The gene expression dataset used in this study has been described in detail in [7]. Briefly, S. coelicolor was cultivated in a phosphate limiting defined medium containing glucose as a carbon source and glutamate as a nitrogen as well as carbon source. Samples for transcriptomics and off-line analysis were taken every hour from 20 to 44 hours after inoculation (25 sample points), and subsequently every second hour from 46 to 60 hours after inoculation. Cell dry weight was measured on samples collected every third hour between 20 and 40 hours. The last sample, collected at the end of the fermentation (68 hours after inoculation), was used for analysis of remaining nutrients and total production levels of red and blue pigments. Only one sample was collected at each time point and no re-samplings were performed. Gene expression was measured on custom-made Affymetrix gene chips as described in [7]. Expression data have been deposited in the GEO database under accession number GSE18489. Measurements for all known or predicted enzyme-coding genes were extracted and matched to the corresponding reactions in the constraint-based model.

                Constraints-based genome-scale metabolic model reconstruction

                A genome-scale stoichiometric metabolic model of Streptomyces coelicolor was reconstructed from different sources of data, including KEGG pathways, ScoCyc pathways, biochemistry textbooks, an extensive literature survey and available genome-scale models of other organisms. The initial stoichiometric matrix was generated based on KEGG and ScoCyc and manually curated to refine the S. coelicolor -specific parts of the metabolic network (e.g., antibiotic biosynthesis), to specify the correct reversibility constraints of reactions, and to add missing essential reactions. Missing essential reactions were identified iteratively; a minimum set of hypothetical reactions was added to the model if an essential metabolite could not be produced otherwise. Reversibility and essentiality of reactions were also compared to other published genome-scale models of S. coelicolor and other organisms [6, 2527]. The resulting model is very similar to the model of Borodina et al. [5, 6], and differs mainly in the more comprehensive inclusion of antibiotic pathways.

                In the final curated model, one lumped reaction is added to produce the biomass of the cell. Information about biomass composition and growth and non-growth associated ATP maintenance were taken from Borodina et al. [6] and Ingraham et al. [28] and complemented with literature information [29, 30]. Some of the biomass precursor biosynthesis reactions are also lumped reactions, e.g. protein translation, and were specified according to the literature and published genome-scale models [6]. The full model in SBML format is available in the supplementary material (Additional file 2).

                Analysis of the model was based on standard flux balance analysis (FBA) to predict optimal in silico growth and metabolic flux distribution using the COBRA tool [31]. Uptake fluxes for metabolites not available in the medium were set to zero, while metabolic by-products were always allowed to leave the metabolic system. Observed nutrient uptake rates from the fermenter culture used for the transcriptome analysis were used to define the constraints of nutrients uptake for the model (input function). The objective function was defined as maximizing the growth rate. Beginning at 34 hours, we dynamically varied the biomass composition by adding increasing amounts of antibiotics, based on the observed antibiotics production rate.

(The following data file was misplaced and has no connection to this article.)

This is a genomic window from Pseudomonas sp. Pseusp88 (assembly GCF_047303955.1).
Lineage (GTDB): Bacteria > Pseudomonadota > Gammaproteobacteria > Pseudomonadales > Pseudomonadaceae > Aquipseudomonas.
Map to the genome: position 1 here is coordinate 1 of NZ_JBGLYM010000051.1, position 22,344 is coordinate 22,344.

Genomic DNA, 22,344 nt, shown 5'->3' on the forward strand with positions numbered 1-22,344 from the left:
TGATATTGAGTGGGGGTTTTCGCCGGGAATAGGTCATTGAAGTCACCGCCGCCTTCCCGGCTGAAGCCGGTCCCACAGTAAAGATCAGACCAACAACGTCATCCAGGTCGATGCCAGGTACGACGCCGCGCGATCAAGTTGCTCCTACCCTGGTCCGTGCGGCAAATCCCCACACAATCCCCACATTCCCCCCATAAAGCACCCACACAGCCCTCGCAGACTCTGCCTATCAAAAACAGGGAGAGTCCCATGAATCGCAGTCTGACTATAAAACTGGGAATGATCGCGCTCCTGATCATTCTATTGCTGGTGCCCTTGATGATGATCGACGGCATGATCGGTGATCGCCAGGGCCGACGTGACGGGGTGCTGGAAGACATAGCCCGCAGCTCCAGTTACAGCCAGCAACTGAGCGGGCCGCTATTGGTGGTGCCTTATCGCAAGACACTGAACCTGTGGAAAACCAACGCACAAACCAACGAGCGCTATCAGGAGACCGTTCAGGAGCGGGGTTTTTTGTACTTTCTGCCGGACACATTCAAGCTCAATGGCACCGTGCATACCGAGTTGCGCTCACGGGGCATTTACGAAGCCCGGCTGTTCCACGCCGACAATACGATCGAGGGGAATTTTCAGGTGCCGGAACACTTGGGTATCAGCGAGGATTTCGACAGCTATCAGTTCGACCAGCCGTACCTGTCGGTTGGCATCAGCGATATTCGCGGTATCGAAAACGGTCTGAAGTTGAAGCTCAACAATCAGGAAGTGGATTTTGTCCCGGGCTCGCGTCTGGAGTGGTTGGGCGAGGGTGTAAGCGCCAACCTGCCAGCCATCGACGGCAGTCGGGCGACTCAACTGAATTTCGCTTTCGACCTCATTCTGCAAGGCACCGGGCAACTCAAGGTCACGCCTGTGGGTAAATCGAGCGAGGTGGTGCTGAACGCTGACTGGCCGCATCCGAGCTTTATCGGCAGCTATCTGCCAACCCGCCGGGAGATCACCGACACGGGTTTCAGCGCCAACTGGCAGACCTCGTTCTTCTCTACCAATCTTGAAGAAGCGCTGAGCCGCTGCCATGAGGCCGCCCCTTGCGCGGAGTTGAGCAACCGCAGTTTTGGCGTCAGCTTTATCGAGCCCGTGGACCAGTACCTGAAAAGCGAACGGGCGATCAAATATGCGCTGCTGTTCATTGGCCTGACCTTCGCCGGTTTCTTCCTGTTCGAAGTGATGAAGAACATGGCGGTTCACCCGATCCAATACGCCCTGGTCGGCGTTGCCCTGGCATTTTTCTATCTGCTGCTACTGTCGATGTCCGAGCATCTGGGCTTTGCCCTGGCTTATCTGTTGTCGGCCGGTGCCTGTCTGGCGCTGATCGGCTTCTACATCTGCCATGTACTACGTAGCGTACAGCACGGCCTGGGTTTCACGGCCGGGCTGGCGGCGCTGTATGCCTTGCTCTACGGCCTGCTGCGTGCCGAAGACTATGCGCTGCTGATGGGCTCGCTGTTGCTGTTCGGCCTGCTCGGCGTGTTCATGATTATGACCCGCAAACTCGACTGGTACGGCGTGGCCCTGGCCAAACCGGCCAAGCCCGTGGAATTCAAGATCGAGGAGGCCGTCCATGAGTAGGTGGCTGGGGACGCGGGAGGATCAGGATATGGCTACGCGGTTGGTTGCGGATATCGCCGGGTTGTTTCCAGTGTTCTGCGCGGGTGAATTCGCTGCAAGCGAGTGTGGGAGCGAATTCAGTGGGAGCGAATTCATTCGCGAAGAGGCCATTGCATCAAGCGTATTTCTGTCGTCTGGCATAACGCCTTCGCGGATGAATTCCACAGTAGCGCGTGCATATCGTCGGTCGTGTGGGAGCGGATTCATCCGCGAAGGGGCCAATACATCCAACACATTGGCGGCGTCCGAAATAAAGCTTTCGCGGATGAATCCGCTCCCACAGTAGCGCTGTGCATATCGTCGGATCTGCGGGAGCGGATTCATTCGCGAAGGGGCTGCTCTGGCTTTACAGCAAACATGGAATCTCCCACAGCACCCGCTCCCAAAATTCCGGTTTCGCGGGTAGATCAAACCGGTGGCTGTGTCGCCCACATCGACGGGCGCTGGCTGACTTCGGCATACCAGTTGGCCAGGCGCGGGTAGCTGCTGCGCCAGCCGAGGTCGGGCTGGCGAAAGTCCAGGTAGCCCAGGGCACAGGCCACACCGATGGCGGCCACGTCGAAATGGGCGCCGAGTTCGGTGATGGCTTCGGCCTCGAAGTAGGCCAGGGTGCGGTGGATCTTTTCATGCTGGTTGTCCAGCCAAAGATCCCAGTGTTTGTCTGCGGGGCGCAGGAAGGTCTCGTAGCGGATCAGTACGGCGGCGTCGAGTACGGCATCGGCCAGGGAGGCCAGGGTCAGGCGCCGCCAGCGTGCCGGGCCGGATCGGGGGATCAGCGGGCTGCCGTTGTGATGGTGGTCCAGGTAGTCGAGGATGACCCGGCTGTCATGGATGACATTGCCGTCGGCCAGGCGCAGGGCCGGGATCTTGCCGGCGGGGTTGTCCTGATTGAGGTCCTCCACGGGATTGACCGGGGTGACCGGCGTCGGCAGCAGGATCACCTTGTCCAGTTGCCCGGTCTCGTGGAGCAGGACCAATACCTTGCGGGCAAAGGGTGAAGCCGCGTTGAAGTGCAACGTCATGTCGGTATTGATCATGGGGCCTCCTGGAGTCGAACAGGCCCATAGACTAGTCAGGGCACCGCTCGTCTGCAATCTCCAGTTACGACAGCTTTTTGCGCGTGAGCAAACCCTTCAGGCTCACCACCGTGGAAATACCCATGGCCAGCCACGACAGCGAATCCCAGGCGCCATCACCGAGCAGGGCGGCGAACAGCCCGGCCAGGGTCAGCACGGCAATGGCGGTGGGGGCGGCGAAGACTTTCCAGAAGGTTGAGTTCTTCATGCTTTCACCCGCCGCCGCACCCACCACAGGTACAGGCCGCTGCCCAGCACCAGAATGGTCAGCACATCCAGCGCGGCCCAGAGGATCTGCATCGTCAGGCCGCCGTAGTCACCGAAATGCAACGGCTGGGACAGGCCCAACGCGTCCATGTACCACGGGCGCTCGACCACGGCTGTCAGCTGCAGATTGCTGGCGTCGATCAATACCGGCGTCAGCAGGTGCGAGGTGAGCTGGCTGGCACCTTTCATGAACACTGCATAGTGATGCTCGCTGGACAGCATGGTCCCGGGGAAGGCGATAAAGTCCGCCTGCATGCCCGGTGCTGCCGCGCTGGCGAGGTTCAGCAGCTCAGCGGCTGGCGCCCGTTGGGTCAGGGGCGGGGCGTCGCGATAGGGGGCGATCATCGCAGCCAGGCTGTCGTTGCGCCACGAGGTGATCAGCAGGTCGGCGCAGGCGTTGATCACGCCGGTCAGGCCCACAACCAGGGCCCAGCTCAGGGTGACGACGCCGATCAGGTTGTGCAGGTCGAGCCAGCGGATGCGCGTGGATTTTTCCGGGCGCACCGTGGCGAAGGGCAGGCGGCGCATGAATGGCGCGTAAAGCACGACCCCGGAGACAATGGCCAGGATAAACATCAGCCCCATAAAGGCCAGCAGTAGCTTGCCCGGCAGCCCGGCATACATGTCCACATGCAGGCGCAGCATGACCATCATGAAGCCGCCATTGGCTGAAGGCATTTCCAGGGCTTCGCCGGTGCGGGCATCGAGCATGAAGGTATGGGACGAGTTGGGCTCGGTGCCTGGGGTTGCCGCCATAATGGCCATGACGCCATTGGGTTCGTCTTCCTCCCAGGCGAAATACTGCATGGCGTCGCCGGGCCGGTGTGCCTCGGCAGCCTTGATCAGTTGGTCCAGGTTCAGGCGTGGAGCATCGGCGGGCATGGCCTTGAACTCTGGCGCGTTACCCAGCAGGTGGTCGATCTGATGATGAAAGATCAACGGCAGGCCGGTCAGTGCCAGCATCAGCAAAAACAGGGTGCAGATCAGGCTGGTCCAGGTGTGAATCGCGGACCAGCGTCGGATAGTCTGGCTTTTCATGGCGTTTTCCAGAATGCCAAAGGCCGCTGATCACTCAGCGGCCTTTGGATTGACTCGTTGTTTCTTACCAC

Comparing transcriptome data and predicted flux

                Our computational model contains 643 metabolites and 1015 reactions: 747 reactions for metabolite biosynthesis and degradation, 152 transport reactions, and 116 additional input and output constraints of the system. 666 reactions were annotated as enzyme-catalyzed reactions and could be matched to an enzyme-coding gene. Some reactions were annotated as potentially catalyzed by more than one gene and some genes catalyze more than one reaction. If one gene catalyzes multiple reactions, we matched its expression profile to the reaction with the maximum predicted flux, hypothesizing that this reaction will dominate the expression behavior. In total, 789 genes are assigned to 666 enzymatic reactions. Of these, 558 genes are predicted to have non-zero flux (the remaining 231 genes are not used for biomass production according to the model). Out of these 558 genes, 9 genes were involved in cell maintenance with constant flux and zero standard deviation; these were excluded from the further analysis. In total we therefore considered 549 enzyme-coding genes with non-zero predicted flux. For each of these genes, we compared the predicted flux profile and the observed gene expression levels using Pearson's correlation, testing whether gene expression was indeed upregulated when a much higher flux through a particular reaction was required at a certain growth phase.



                We are very grateful to the STREAM consortium (funded by ERA-NET SySMO [GEN2006-27745-E/SYS]: (P-UK-01-11-3i) and the Research Council of Norway [project no. 181840/I30]) for providing the expression data prior to publication. The STREAM consortium is an international project funded by a SysMO grant of the ERASysBio framework http://​www.​erasysbio.​net studying "Global metabolic switching in Streptomyces coelicolor". Members of the consortium include Florian Battke, Sven Even Borgos, Per Bruheim, Nigel Burroughs, Gregory Challis, Lubbert Dijkhuizen, Trond E Ellingsen, William Gaze, Alexander Herbig, Sunniva Hoel, Øyvind Jakobsen, Ritsert C. Jansen, Brent Kiernan, Preben Krabben, Roxane Legaie, Juan Francisco Martín, Jay Moore, Kay Nieselt, Walid Omara, David Rand, Jens Reuther, Antonio Rodríguez-García, Håvard Sletta, Maggie Smith, Louise Thomas, Alexander Wentzel, David Wild, Wolfgang Wohlleben, Arouna Woukeu, Anders Øverby, and the authors https://​www.​wsbc.​warwick.​ac.​uk/​groups/​sysmopublic/​. MEM was funded by a 4 × 4 Ubbo Emmius scholarship and ET by a Rosalind Franklin Fellowship, both from the University of Groningen. RB is supported by an NWO-Vidi fellowship.

                Authors’ Affiliations

                Groningen Bioinformatics Center, Groningen Biomolecular Sciences and Biotechnology Institute, University of Groningen
                Department of Microbial Physiology, Groningen Biomolecular Sciences and Biotechnology Institute, University of Groningen
                Department of Biological Sciences, University of Warwick
                Integrative and Systems Biology, Faculty of Biomedical and Life Sciences, University of Glasgow